Seeking Nominees for the 2021 Omololu Falobi Award

Do you know a courageous and inspiring young activist, advocate or community engagement worker who impressed and inspired you in 2020? Someone who innovated to ensure that research continued safely despite COVID-19? Someone who advocated to ensure that HIV treatment, care and prevention did not stop? Someone who shone a light on human rights violations, or who demanded that community voices help shape the response? Consider nominating them for this award! Submission deadline is January 4. Learn more at

Rest, Reflection, Renewal and Resources for the New Year

As 2020 comes to an end, we hope this finds you in a place that allows for rest, rejuvenation and reflection. In a profoundly challenging year, we at AVAC draw strength from all of our allies and partners and have a renewed sense of gratitude—for the dynamic leadership of civil society, for the power and promise of scientific inquiry, for evidence-based decisions, and for voters who support democratic principles. We know 2021 will bring new challenges, new choices and new clarity. And now more than ever, we need to be strong, prepared and resilient.

In a world turned upside down by another global pandemic and economic recession, and with support from all of you, we have seen how essential it is for advocacy and health systems to ensure we protect global gains against HIV and other health threats, even as COVID-19 disrupted supply chains and access to care.

We have joined our partners in an extraordinary effort, engaging researchers, regulators and communities to build a global response to COVID-19 based on equity and to build a movement for pandemic preparedness.

And, in the midst of it all, we have witnessed landmark strides in the development of additional HIV prevention options.

This resilience must deepen and expand in 2021—COVID-19, HIV, siloed-responses, vaccine nationalism and inequitable access are not over, far from it. In the days to come, we at AVAC hope you will rest, rejuvenate and prepare, because in 2021 the world will need your fierce voices and actions more than ever.

To help prepare, we’ve gathered below AVAC resources to support our collective work in 2021. And to help us, if you can, please consider a contribution to keep this work moving by visiting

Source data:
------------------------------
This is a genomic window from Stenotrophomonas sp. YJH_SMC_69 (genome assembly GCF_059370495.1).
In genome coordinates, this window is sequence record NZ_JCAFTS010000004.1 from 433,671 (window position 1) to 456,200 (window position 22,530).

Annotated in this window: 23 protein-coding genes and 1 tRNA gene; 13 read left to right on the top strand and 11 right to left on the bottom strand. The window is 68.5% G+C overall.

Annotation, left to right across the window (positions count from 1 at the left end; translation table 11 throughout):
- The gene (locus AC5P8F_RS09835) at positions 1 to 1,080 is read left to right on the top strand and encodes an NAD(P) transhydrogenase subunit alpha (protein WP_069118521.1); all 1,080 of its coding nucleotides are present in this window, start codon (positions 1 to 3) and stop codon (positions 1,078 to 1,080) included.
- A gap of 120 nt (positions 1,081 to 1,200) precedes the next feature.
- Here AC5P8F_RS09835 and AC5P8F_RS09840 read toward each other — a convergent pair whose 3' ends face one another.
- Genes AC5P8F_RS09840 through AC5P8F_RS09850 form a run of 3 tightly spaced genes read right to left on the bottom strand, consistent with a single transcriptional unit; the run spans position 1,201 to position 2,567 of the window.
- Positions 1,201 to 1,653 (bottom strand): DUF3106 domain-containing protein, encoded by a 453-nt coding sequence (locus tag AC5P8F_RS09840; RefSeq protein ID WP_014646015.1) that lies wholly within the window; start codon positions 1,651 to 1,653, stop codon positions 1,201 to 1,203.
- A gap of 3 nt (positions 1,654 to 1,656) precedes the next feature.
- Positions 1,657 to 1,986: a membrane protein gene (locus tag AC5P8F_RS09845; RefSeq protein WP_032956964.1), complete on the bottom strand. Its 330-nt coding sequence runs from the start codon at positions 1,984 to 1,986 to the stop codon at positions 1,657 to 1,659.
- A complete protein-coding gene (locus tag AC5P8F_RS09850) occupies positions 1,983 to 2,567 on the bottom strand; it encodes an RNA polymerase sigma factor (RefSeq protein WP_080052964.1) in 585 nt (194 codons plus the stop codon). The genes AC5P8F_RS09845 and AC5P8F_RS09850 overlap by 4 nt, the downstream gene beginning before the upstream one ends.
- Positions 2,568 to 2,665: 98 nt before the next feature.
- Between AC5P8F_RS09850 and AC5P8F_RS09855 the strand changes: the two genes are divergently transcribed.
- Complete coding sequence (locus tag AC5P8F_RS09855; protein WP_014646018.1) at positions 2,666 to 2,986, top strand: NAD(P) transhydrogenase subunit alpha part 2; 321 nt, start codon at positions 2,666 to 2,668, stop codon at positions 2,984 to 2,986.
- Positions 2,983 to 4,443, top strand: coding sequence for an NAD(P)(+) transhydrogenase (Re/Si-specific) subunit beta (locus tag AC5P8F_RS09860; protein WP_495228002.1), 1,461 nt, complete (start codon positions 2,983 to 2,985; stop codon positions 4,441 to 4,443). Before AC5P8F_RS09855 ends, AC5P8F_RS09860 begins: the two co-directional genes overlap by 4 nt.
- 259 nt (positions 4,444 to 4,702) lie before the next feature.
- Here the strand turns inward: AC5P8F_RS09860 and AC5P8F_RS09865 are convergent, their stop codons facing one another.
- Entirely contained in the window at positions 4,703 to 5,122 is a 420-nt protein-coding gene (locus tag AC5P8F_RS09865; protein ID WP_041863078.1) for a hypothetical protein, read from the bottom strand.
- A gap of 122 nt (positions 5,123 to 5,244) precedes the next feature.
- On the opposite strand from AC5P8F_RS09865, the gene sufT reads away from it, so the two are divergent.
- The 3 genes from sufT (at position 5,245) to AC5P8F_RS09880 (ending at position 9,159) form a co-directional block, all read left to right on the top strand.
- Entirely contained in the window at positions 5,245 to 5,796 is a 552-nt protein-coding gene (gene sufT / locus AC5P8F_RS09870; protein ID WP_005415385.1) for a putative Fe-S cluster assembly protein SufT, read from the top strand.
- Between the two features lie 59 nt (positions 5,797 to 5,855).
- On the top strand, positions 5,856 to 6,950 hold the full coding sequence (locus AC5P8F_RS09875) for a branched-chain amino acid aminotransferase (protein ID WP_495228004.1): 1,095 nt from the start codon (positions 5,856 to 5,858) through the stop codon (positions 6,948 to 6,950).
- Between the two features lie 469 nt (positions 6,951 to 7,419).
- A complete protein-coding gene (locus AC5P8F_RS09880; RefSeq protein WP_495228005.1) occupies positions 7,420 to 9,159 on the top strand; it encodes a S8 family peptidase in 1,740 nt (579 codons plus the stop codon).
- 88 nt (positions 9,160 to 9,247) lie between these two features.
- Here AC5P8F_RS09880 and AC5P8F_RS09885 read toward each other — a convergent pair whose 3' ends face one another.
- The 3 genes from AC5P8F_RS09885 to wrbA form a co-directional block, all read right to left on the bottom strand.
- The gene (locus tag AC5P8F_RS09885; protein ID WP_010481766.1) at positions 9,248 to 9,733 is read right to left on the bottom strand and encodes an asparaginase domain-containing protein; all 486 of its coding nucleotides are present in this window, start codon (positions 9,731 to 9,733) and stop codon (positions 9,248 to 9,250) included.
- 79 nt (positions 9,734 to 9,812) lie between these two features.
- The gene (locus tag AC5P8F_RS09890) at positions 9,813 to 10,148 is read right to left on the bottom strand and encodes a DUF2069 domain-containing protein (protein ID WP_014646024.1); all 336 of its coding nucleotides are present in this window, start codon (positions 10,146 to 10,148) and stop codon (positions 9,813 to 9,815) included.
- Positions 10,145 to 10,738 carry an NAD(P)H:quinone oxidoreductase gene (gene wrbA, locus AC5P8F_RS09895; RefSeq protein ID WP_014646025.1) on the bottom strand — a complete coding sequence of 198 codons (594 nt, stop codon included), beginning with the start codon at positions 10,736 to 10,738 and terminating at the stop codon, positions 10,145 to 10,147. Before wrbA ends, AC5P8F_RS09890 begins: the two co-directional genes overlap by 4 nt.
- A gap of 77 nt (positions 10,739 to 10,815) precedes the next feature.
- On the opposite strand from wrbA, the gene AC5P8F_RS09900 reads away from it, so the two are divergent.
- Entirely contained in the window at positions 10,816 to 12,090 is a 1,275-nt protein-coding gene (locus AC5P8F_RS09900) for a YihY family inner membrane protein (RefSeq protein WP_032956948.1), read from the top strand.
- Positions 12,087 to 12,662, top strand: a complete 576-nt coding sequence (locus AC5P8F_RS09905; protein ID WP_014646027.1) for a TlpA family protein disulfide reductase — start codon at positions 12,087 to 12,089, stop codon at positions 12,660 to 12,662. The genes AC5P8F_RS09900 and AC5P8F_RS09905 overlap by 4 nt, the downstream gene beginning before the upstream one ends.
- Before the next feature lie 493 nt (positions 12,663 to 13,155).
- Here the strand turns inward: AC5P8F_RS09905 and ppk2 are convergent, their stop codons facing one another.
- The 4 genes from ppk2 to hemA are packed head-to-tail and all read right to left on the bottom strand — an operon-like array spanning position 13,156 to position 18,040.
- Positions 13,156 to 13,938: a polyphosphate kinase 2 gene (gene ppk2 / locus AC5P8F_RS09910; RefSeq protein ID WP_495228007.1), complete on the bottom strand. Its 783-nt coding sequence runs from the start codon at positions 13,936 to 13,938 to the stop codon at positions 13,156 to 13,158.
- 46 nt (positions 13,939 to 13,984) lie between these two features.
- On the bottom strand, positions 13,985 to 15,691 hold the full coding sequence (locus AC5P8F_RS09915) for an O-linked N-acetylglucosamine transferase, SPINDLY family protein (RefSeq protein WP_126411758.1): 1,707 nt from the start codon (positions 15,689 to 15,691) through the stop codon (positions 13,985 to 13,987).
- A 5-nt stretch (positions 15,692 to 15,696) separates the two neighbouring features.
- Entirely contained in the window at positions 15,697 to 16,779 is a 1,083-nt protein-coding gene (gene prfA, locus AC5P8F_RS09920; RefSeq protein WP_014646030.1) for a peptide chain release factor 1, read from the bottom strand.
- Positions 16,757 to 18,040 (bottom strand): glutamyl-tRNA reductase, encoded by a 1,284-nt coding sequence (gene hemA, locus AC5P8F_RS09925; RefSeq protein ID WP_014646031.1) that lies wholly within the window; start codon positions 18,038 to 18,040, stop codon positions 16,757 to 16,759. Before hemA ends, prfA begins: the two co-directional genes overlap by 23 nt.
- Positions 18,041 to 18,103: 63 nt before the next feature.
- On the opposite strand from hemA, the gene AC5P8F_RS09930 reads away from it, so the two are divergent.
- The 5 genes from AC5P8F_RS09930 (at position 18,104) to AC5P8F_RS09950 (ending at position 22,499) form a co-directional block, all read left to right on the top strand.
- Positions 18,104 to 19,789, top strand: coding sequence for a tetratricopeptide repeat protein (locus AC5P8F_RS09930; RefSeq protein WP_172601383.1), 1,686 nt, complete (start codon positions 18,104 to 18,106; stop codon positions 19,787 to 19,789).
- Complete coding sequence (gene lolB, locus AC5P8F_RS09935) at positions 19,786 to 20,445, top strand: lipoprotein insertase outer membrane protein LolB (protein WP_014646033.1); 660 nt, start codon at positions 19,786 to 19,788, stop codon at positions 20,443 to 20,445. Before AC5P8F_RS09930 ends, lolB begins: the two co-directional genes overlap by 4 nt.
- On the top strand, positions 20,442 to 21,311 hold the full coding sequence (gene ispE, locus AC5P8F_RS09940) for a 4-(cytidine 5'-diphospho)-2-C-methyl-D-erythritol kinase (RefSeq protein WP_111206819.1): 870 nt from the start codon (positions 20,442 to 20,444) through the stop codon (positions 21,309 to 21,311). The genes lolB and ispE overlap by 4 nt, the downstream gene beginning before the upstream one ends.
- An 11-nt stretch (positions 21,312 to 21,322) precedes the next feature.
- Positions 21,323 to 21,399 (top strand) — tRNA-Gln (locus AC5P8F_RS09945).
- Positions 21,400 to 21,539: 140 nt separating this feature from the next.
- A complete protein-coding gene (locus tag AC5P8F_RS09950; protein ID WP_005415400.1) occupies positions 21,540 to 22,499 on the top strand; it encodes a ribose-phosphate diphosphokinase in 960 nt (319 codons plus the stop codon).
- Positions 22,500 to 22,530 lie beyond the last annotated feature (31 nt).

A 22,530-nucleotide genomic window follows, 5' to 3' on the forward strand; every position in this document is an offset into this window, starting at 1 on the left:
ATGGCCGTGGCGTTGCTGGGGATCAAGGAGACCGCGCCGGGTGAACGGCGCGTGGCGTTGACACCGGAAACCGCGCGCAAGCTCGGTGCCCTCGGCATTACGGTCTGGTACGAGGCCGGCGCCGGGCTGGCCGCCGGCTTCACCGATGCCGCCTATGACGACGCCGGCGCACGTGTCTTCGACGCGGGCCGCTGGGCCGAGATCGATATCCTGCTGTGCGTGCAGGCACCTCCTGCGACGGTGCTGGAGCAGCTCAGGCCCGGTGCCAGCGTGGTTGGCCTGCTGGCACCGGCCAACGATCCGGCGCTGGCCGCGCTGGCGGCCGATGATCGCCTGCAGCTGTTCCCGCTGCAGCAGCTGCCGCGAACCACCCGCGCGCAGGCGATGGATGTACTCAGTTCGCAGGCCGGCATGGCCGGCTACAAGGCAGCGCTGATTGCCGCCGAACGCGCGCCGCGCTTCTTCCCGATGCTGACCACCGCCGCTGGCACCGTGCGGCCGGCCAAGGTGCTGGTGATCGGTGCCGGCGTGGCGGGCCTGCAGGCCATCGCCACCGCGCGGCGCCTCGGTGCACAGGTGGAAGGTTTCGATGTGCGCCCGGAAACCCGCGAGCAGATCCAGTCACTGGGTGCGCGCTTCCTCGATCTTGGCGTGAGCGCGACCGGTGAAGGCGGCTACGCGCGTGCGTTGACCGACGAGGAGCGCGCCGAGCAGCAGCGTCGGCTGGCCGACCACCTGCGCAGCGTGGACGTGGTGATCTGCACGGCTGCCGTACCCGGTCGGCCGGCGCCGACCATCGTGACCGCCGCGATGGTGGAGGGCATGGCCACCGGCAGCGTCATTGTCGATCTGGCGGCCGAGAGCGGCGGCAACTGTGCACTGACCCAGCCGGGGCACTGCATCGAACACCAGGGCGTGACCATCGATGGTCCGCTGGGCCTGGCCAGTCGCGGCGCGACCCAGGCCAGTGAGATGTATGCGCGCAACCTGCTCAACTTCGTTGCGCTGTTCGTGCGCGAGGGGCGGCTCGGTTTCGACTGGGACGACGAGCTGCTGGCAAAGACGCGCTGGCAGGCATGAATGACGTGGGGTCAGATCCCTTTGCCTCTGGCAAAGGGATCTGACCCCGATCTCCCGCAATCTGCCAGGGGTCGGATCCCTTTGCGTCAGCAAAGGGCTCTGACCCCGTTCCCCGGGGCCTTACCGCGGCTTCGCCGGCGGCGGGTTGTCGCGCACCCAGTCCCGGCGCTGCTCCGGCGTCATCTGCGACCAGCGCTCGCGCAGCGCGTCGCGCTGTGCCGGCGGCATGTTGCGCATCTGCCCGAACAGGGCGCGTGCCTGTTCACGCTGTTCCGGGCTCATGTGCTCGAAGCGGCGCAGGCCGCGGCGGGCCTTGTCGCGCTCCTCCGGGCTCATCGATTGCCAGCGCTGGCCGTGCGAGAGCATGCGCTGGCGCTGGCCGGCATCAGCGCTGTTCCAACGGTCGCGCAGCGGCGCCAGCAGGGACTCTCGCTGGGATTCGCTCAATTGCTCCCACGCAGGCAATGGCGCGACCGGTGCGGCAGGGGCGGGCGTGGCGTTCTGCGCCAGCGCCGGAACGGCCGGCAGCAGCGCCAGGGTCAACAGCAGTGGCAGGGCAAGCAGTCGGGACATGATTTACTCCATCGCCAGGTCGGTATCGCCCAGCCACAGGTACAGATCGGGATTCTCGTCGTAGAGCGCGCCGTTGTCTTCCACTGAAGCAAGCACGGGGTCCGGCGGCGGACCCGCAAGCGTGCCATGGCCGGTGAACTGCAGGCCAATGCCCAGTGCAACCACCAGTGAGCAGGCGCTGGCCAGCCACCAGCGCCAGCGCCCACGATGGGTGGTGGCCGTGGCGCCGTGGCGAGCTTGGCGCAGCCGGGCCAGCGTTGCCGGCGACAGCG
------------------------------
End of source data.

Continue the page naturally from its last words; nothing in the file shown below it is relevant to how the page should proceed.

Reading and Resources for the Holidays and Beyond:

The Weekly NewsDigest will return January 8

There will be no issue for the next two weeks. The NewsDigest will return on January 8, 2021. Our best wishes for happy holidays and a peaceful new year, and our thanks for reading!

New Episode of Px Pulse! CAB-LA is a Highly Effective HIV Prevention Option; Now what?

A brand-new episode of AVAC’s Px Pulse podcast is ready for download. Tune in to hear the promise and complexities of long-acting injectable cabotegravir (CAB-LA)—the latest proven HIV prevention method.

Amidst a year rife with challenges, some of the best news was born out of the HIV prevention research field. This included early results from two trials—HPTN 083 and HPTN 084—showing CAB-LA was safe and highly effective at preventing HIV when compared to daily oral TDF/FTC (Truvada) in men who have sex with men, transgender women and cisgender women. Overall HIV incidence rates in the trials were remarkably low, demonstrating that both oral and injectable PrEP are safe and effective options—an especially important finding for cisgender women, for whom oral PrEP data had been inconsistent.

In this episode of Px Pulse, Raphael Landovitz and Sinead Delany-Moretlwe, lead investigators of the HPTN 083 and 084 trials, respectively, set the stage with topline research findings and discuss how CAB-LA might fit in with existing HIV prevention options. And with eyes on implementation, Definate Nhamo, a program manager from Pangaea Zimbabwe AIDS Trust (PZAT), and Jason Reed, a technical advisor with Jhpiego, outline priorities for the work ahead in policy making, programming, advocacy and funding to get CAB-LA programmed as part of a growing array of HIV prevention options.

Check out AVAC’s dedicated webpage on CAB-LA for a curated list of research and advocacy resources.

For the full podcast episode, highlights and more resources, visit And subscribe on Apple Podcasts, Spotify or wherever you get your podcasts!

Announcing Engage, A New Online Learning Platform!